Planned Parenthood Illinois Action participated in the Chicago Disability Pride Parade for the first time on July 22. | Photo: PPIA

When Planned Parenthood Illinois Action initially hired Claire McNorton to assist in the opening of the organization’s Waukegan health center, a storm of monumental events hit that forced her to pivot.

“When the pandemic happened, place-based organizing was really challenging. I couldn’t go up to Lake County,” she explained.

Between the pandemic, the 2020 election, the Dobbs decision leak and the overturning of Roe, the group decided to switch to constituency-based organizing. There were already established teams focused on Black and Latinx initiatives, but McNorton asked if she could start a disability-centered program when she realized there was no focus on this community, even though they face increased barriers to accessing healthcare.

“I am disabled myself and I noticed that there was a lack of conversation around disability, both in our affiliate at Planned Parenthood, but then also within reproductive rights and reproductive justice as a whole,” she said.

The Disability Advocacy and Organizing Program (DAOP) was born.

“[It] only exists in Illinois. I’m the first one to do it – it’s unique to our affiliate,” said McNorton, the DAOP Manager of Planned Parenthood Illinois Action (PPIA).

Since this is the first program of its kind within the organization, the goal is to start the conversation internally and work outwards, establishing partnerships with disability organizations in the state.

“We’re really starting at square one,” she said.

Rianne Hawkins, Deputy Director of Advocacy Campaigns, Public Policy of PPIA, said that McNorton’s idea led the organization to update the accessibility of their health centers. The changes necessary to follow ADA guidelines were made during the program’s first year.

“We couldn’t accurately ask the disability rights community for support if we ourselves weren’t accessible,” she said.

The organization’s Diversity, Equity, and Inclusion team will have an all-staff training on disability culture and accessibility this fall. They’ve created a coalition with disability and reproductive rights organizations, and recently participated in the Chicago Disability Pride Parade.

“Disabled people are often taught to feel ashamed of their disabilities. However, disability is a natural part of life and human diversity and it deserves to be celebrated along with any other diversity. I myself was told not to discuss my disability as it would only hurt me professionally. I find this ironic as being open about my disability is what gave me the opportunity to find my passion and flourish as a professional,” said McNorton.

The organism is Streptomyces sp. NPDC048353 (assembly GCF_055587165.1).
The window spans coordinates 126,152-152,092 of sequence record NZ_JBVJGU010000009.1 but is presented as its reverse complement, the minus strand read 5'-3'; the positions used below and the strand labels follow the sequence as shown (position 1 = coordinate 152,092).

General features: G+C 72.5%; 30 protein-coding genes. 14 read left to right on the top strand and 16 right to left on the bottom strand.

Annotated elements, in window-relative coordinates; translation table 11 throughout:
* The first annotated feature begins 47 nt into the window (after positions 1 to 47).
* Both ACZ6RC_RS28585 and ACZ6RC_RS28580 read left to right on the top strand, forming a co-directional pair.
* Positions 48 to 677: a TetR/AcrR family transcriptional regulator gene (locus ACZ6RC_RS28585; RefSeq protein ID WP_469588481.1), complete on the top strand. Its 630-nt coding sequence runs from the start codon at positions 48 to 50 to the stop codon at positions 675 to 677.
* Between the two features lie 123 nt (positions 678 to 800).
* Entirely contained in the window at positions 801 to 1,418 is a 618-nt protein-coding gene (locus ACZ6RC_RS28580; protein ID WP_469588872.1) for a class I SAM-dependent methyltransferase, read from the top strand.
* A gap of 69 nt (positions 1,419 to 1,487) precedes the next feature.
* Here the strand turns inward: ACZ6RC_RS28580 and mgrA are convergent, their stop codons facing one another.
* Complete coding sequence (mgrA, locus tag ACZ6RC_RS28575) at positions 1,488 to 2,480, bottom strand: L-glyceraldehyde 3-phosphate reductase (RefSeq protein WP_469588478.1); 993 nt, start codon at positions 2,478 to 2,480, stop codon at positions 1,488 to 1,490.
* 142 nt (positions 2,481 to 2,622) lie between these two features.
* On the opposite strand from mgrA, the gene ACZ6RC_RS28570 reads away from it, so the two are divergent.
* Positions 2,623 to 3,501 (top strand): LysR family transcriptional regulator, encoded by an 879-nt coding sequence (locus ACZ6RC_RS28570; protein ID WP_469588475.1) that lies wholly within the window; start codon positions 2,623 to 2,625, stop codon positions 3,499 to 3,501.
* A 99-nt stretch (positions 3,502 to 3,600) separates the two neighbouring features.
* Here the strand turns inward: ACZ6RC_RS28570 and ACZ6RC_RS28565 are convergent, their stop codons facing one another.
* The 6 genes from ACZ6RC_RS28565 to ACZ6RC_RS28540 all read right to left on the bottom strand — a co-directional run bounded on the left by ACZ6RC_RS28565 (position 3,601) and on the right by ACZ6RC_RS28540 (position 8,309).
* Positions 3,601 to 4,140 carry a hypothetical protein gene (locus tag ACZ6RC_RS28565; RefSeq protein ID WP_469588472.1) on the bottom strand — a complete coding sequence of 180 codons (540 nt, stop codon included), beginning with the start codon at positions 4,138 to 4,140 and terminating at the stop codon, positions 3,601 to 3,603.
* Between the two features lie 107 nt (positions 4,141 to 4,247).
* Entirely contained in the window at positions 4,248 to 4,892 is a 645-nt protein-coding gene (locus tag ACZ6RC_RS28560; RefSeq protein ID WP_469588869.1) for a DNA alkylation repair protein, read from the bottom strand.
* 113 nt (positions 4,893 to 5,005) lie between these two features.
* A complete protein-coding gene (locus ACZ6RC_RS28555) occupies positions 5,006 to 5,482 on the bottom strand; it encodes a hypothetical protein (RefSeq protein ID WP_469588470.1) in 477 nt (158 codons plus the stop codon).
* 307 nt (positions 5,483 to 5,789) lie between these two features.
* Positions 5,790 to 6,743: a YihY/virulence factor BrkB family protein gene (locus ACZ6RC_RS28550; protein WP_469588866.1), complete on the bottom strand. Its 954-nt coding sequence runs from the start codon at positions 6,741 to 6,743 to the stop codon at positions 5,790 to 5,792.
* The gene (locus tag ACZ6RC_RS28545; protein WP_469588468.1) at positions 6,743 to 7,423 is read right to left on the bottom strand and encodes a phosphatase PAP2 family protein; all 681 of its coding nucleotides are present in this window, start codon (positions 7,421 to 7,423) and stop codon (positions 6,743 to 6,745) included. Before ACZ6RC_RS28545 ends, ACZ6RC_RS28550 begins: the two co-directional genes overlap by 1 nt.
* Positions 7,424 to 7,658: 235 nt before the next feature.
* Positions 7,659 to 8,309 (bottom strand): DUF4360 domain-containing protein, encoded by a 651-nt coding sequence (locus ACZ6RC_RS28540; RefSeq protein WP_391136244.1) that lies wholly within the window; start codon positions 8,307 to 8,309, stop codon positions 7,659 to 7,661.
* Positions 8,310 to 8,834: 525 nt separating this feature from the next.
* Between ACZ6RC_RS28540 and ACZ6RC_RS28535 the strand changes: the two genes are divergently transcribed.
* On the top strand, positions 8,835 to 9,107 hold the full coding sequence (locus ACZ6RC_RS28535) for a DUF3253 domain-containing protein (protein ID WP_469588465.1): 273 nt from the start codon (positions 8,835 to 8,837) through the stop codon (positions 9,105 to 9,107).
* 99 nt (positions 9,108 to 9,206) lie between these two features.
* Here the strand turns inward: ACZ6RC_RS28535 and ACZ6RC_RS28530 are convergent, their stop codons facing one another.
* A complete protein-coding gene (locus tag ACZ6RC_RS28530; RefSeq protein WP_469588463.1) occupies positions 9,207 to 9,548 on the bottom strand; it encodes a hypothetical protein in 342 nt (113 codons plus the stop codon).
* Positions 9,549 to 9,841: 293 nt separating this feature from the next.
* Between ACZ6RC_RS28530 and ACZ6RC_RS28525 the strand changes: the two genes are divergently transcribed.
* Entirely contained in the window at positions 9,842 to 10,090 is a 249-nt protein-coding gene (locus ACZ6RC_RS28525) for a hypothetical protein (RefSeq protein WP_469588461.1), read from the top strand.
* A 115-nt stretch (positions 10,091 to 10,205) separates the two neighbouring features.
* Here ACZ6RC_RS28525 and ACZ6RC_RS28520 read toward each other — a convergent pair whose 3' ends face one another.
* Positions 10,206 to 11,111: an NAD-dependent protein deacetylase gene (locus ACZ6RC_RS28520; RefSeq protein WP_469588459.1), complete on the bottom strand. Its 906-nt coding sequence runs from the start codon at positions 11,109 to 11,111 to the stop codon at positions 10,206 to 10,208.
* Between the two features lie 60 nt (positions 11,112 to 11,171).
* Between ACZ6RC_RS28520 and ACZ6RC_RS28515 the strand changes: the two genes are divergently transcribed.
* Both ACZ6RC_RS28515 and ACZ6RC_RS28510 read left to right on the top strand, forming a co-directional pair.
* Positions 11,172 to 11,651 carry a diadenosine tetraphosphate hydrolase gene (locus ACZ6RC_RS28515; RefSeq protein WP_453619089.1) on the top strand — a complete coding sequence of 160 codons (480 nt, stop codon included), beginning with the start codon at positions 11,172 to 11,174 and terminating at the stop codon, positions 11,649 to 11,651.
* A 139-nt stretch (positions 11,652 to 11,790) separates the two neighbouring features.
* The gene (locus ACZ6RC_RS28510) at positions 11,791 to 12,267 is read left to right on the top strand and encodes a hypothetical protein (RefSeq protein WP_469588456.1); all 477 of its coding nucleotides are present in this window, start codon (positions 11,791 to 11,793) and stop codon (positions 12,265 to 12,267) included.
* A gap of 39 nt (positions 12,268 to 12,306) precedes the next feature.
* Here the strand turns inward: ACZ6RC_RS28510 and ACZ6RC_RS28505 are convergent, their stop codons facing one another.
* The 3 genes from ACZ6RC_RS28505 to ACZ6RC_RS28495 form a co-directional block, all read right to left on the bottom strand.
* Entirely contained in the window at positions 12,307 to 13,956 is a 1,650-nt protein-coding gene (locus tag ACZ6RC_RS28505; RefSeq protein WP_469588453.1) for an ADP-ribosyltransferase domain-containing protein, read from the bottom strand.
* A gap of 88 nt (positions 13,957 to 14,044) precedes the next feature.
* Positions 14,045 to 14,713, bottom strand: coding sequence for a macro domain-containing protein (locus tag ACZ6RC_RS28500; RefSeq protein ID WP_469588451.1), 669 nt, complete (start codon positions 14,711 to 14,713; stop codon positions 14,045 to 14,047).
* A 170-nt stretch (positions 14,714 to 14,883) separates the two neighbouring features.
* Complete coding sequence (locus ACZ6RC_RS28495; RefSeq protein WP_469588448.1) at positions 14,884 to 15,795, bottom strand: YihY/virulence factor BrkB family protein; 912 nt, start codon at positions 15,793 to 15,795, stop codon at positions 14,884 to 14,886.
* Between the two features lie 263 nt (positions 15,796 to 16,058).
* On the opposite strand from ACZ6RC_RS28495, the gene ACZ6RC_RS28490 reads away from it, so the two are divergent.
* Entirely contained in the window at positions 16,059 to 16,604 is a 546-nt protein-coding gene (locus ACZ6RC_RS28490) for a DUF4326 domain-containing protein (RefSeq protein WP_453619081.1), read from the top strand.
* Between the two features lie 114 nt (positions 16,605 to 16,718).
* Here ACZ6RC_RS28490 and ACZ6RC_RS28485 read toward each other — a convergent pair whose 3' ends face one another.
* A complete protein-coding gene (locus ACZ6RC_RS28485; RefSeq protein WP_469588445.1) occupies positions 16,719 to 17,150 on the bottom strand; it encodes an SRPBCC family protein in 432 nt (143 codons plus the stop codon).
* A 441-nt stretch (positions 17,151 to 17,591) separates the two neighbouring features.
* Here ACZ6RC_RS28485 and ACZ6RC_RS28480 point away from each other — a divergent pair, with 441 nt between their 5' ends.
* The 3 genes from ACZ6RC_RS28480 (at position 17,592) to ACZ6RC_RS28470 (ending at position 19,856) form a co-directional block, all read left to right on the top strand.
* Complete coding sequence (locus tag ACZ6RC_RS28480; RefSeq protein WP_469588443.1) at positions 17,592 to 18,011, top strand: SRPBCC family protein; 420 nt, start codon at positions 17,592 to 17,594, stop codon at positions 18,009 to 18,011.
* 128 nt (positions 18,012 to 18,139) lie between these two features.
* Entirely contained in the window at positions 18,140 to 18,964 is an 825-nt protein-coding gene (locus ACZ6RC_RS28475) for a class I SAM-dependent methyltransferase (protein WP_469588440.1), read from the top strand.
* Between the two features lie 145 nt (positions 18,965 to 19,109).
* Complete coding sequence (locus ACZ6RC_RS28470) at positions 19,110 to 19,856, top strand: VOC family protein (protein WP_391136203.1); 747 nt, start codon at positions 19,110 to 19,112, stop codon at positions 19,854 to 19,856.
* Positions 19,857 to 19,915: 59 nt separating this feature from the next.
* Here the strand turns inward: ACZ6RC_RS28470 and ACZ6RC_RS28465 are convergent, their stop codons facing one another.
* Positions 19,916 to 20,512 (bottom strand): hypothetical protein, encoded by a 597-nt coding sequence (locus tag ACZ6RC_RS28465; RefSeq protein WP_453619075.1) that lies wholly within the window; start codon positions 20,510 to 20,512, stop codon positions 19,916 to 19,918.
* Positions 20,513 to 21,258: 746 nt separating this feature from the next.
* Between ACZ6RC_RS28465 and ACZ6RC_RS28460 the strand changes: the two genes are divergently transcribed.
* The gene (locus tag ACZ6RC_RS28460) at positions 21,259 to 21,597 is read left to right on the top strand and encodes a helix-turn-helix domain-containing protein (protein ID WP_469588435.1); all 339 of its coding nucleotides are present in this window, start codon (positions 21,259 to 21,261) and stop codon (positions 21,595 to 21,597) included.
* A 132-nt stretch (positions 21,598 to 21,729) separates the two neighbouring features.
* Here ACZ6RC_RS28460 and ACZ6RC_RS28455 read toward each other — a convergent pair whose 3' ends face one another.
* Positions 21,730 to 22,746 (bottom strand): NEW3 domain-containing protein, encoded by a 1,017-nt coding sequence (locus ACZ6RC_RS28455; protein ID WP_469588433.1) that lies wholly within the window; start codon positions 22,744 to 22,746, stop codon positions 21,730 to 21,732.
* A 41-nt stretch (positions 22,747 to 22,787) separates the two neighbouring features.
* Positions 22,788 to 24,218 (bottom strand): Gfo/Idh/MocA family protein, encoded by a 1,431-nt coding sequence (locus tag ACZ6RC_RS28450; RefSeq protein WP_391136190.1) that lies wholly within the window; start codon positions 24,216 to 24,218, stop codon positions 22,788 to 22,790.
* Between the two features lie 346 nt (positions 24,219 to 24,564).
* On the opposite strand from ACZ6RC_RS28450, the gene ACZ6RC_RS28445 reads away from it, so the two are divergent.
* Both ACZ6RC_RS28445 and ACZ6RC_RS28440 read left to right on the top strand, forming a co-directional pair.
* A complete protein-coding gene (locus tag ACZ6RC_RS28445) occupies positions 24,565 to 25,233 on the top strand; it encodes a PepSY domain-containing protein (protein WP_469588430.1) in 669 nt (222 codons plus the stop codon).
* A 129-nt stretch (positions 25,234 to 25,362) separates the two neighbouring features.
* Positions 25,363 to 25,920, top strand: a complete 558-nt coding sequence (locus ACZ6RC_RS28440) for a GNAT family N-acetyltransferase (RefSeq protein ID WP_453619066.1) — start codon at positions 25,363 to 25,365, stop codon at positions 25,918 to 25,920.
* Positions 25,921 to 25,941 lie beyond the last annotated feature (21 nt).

McNorton said she sees ableism in the reproductive justice community through the emphasis of physical protests and gatherings, which can deter people with disabilities in many ways. 

“A lot of rallies and marches don’t have ASL interpreters, which is pretty basic. In addition, for people who experience sensory overload, those events are not welcoming at all and just the concept of marching, if you have a mobility disability, you really are going to have a challenging time participating in something like that,” she said.

However, there is major overlap in the missions of the disability rights and reproductive justice rights movement, which both boil down to bodily autonomy. 

“[The movement is about] disabled people’s rights to make medical decisions and just decisions about their lives for themselves. And then, of course, reproductive rights is also all about your right to make decisions for your body and your future,” she explained.

Hawkins pointed to one similarity that’s always present between disability rights and reproductive rights – the work is never done.

“There’s always something else, there’s always another campaign. There’s always a new hill to climb,” said Hawkins.

Other groups are working towards intersecting the work between these two movements as well. In January, the Center for American Progress released a Collaborative Agenda for the Disability and Reproductive Justice Communities in 2023, which included increasing disabled people’s access to reproductive healthcare and autonomy. In 2017, The Center for Reproductive Rights (CRPD) published a piece urging the movement towards intersectionality inclusive of disabled folks.

“The CRPD recognizes that disability rights and reproductive rights are interdependent and indivisible: one set of rights cannot be realized without, or at the expense, of the other,” it reads.

With the continued wave of abortion restrictions exacerbating the challenges marginalized groups face, DAOP hopes to inspire their peers to follow their lead towards including people with disabilities in their work.

“A dream of mine would be to expand it out to other Planned Parenthoods and eventually have a national body as well,” said McNorton.